The AVS is a lag-free, FPGA-based NES/Famicom clone console from retrousb.com, that outputs a 720p HDMI signal. Please read on for all the info and features.
Intro / Basic Features:
The AVS was created by Brian, the same person who runs retrousb.com and also the same person who created the Powerpak; The first fully-functional NES ROM cart. It’s technically a “clone console” as there are no original NES/Famicom chips inside, however it is not software emulation: The AVS is an FPGA-based hardware console that was built from scratch. Here are its basic features:
– Under $200 (currently $185)
– HDMI, 720p output only (no RGB or analog output)
– Lag free
– NES Cartridges, Famicom Cartridges and ROM Carts are all compatible. It also works with the Famicom Disk System.
– 4 controller inputs
– Famicom expansion port in the back
– Powered by a USB connector that can also be used for software updates
– Cheat codes supported
– “Scoreboard” functionality
– No light gun support, even on CRT monitors (it’s a refresh rate thing)
More info / Purchase information: http://www.retrousb.com/product_info.php?cPath=36&products_id=78
Design / External Features:
The AVS is made from molded plastic and the design is excellent. It honestly feels like something made by a large company, not a very small team of people. I’ll describe each angle and it’s features, starting with the front, which simply has four controller ports, the cartridge door, power LED and Power / Reset buttons that are exactly like the original NES’:
From left to right, the rear of the console has an HDMI output (720p only), a USB port used for both charging and connecting to a PC and a Famicom expansion port for use with all the peripherals.
The bottom really shows the detail put into the plastic tooling, as it has contours that are very reminiscent of the original NES’:
Inserting a NES cartridge is a bit tricky, as you have to line it up and feel around until it’s in the socket. Once it’s in, the door can be completely closed, like with the original front-loading NES:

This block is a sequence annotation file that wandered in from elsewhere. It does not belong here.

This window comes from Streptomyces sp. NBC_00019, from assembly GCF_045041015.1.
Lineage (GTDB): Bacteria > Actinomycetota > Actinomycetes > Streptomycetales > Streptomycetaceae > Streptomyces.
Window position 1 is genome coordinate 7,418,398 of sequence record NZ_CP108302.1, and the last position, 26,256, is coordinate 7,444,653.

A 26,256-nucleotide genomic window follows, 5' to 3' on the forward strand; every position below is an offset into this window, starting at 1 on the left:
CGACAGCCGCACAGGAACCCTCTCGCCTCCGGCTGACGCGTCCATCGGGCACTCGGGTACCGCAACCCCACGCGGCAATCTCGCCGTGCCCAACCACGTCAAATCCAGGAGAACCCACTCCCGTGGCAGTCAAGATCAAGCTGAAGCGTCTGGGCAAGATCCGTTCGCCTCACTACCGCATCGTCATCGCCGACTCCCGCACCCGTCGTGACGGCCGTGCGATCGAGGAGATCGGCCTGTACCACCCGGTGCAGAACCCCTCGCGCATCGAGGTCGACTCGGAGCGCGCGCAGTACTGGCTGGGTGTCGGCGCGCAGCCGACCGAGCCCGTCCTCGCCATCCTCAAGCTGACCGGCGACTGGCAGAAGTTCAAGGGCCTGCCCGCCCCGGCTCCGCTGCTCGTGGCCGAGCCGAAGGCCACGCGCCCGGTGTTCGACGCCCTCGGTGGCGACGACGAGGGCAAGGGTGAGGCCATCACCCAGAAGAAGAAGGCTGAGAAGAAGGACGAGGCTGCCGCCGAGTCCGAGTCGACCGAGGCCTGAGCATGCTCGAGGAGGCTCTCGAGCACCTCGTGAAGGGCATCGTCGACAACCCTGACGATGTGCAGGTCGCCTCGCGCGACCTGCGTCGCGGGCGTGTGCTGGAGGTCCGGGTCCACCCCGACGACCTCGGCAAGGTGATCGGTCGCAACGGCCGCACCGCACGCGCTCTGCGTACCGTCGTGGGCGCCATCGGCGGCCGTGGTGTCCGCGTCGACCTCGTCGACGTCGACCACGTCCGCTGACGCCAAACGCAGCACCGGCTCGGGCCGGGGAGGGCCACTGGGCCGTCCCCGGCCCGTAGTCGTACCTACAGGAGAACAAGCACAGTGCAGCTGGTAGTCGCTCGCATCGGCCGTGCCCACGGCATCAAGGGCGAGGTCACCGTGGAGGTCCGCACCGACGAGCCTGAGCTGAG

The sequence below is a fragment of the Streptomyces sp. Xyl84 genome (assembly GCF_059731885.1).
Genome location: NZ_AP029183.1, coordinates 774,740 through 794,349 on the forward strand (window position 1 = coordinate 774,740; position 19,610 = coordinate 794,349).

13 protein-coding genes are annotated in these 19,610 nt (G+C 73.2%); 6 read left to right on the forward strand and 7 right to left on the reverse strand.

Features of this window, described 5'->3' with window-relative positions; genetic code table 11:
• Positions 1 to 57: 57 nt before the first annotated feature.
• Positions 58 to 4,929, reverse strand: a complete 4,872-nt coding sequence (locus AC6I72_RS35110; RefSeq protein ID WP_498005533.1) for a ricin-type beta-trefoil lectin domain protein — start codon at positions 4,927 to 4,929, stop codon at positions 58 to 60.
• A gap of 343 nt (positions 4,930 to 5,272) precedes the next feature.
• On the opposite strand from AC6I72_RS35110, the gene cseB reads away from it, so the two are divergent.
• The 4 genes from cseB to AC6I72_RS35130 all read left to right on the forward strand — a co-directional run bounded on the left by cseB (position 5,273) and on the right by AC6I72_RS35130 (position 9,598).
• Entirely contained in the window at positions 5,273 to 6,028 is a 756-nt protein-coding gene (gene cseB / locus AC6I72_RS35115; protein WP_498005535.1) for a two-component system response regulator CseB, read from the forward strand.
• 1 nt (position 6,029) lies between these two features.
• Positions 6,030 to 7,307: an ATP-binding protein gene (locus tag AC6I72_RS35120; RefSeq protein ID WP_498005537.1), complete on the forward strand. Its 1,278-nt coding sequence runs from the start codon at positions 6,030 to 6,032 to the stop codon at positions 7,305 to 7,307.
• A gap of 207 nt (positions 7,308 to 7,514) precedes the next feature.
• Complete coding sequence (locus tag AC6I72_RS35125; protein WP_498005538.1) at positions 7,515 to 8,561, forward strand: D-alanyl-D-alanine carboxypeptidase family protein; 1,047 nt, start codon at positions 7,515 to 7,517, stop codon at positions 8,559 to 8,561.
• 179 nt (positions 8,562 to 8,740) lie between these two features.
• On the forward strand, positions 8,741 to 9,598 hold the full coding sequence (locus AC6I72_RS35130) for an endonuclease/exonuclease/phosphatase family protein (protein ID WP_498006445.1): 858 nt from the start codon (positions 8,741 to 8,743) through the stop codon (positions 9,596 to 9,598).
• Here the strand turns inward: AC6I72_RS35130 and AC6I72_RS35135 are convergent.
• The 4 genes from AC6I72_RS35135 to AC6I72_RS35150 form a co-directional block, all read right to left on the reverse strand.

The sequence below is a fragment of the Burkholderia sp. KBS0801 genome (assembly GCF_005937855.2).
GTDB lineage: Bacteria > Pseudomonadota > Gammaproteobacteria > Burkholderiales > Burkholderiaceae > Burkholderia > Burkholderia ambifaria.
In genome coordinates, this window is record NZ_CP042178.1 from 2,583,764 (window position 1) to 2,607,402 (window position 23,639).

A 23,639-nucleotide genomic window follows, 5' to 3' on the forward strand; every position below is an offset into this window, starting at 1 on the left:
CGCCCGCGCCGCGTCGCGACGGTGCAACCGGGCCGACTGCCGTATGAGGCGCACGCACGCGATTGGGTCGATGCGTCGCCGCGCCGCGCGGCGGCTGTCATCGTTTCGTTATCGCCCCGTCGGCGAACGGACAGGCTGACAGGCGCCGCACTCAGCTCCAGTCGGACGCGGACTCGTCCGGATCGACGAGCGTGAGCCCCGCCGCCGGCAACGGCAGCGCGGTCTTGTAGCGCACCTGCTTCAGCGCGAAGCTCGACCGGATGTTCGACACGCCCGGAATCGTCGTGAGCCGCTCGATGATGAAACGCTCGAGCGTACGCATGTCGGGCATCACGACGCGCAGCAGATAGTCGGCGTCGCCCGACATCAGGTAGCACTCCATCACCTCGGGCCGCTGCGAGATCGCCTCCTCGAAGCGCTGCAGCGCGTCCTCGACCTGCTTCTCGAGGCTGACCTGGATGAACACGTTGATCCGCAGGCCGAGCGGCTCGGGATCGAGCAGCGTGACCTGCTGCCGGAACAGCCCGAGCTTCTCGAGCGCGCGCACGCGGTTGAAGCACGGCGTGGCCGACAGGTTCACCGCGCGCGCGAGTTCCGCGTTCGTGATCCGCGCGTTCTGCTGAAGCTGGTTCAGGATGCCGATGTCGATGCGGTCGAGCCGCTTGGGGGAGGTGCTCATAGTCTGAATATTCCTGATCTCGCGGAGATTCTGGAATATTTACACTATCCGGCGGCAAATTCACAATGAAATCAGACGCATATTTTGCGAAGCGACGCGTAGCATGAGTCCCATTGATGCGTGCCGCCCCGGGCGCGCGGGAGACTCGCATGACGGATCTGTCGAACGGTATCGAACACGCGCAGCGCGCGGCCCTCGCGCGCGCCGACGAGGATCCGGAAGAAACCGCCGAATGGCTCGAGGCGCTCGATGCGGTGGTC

Famicom cartridges fit perfectly and allow the door to close a bit, but not all the way:
Even the Famicom Disk System’s RAM cartridge fits, although it’s a bit awkward with the cable protruding from the back of it:
Software / Menu Options:
The AVS has a somewhat limited menu compared to devices like the Hi-Def NES and UltraHDMI, however they cover almost everything you’d need. The main menu is below, plus I’ll go through all the sub-menu’s:
The scoreboard functionality requires the AVS to be connected to a PC. You’ll need to sign up at nintendoage.com and download the utility.
Cheat Codes can be loaded through this menu and when I tested with original cartridges, it actually recognized which game was inserted and offered common cheat codes. What a cool feature!:
The input options set which button commands access in-game features.
Menu Buttons – Set the combination to return to the boot screen.
Cheats – Set the combo to toggle cheats on or off.
Expansion Emu – This option translates USA peripherals into the JP expansion equivalent.
Turbo – Toggles a turbo feature for each button.
Auto Play – Go directly to the game when powering on.
The video options are as follows:
Video Mode – Toggles between NTSC and PAL speeds for games (60Hz vs 50Hz)
Scanlines – All the way left is off, then scrolling the bar right adjusts intensity.
Left Side Show – This cuts off some of the overscan “garbage” found in some games such as SMB3.
Extra Sprites – According to the manual: “The NES has a limit of 8 sprites per scanline. This option increases that limit to 15, making some games flicker less. Other games rely on the 8 sprites limit and will need this option off.“
Exp Volume – This raises or lowers the volume of games with Famicom Expansion Audio. This shouldn’t be needed for original games, but could come in handy when using ROM carts.